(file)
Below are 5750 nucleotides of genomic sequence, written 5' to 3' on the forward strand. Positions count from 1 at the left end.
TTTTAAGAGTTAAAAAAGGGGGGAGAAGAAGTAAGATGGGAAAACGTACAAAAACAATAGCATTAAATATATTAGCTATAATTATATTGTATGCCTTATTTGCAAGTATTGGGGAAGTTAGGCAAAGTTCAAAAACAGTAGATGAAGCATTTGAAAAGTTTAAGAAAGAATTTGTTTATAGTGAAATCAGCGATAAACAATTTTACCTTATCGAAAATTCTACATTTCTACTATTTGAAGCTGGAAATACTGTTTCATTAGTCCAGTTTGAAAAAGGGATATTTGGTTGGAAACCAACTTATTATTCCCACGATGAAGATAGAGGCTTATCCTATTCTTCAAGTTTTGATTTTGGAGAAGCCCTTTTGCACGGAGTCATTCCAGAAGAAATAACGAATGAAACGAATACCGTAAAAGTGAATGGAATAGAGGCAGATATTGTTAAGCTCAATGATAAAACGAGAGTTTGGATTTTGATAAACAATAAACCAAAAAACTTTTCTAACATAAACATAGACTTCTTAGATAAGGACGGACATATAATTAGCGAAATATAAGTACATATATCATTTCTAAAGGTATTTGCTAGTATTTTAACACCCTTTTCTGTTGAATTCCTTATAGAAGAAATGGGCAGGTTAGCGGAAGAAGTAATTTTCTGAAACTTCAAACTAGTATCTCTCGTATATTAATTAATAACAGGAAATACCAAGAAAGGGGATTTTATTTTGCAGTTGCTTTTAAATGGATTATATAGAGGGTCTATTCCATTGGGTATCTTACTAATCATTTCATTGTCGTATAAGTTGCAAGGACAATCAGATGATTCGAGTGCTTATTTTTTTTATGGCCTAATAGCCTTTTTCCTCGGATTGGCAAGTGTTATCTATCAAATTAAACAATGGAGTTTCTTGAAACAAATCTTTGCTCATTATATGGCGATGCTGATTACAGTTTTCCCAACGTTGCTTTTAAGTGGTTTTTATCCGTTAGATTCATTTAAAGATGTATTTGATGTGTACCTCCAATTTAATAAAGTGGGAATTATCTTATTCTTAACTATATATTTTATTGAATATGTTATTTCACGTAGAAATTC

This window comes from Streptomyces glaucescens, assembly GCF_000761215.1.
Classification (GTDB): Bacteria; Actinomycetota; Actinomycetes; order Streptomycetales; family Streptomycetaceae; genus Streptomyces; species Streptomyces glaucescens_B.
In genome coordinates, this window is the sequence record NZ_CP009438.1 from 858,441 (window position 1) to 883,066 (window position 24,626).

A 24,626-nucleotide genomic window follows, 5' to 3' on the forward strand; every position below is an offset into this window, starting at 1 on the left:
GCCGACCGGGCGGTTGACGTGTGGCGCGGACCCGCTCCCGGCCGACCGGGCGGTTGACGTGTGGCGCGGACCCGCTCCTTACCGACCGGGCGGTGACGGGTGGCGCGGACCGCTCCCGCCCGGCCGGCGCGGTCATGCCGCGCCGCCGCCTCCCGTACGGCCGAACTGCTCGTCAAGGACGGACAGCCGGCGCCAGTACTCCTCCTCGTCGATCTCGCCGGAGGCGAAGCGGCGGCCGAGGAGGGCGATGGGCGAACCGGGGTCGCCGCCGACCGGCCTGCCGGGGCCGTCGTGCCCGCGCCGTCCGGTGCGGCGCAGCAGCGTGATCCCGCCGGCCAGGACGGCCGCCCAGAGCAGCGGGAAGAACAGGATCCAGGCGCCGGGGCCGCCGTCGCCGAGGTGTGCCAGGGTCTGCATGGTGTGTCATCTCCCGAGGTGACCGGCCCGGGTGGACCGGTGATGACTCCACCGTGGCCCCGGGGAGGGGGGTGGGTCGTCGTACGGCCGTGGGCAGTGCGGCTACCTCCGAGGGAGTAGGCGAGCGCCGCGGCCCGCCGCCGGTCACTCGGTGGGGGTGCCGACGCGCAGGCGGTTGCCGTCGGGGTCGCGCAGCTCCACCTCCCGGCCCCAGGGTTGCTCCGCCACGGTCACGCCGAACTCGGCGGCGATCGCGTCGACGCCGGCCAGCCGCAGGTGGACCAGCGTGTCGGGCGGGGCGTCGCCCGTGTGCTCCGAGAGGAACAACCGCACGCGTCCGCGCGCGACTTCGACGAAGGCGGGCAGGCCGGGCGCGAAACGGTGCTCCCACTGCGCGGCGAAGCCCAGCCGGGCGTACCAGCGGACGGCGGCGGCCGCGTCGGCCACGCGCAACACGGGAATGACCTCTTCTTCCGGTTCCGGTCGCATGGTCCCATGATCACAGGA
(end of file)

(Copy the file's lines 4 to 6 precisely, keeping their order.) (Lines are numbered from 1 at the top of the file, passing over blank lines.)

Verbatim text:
Classification (GTDB): Bacteria; Actinomycetota; Actinomycetes; order Streptomycetales; family Streptomycetaceae; genus Streptomyces; species Streptomyces glaucescens_B.
In genome coordinates, this window is the sequence record NZ_CP009438.1 from 858,441 (window position 1) to 883,066 (window position 24,626).

A 24,626-nucleotide genomic window follows, 5' to 3' on the forward strand; every position below is an offset into this window, starting at 1 on the left: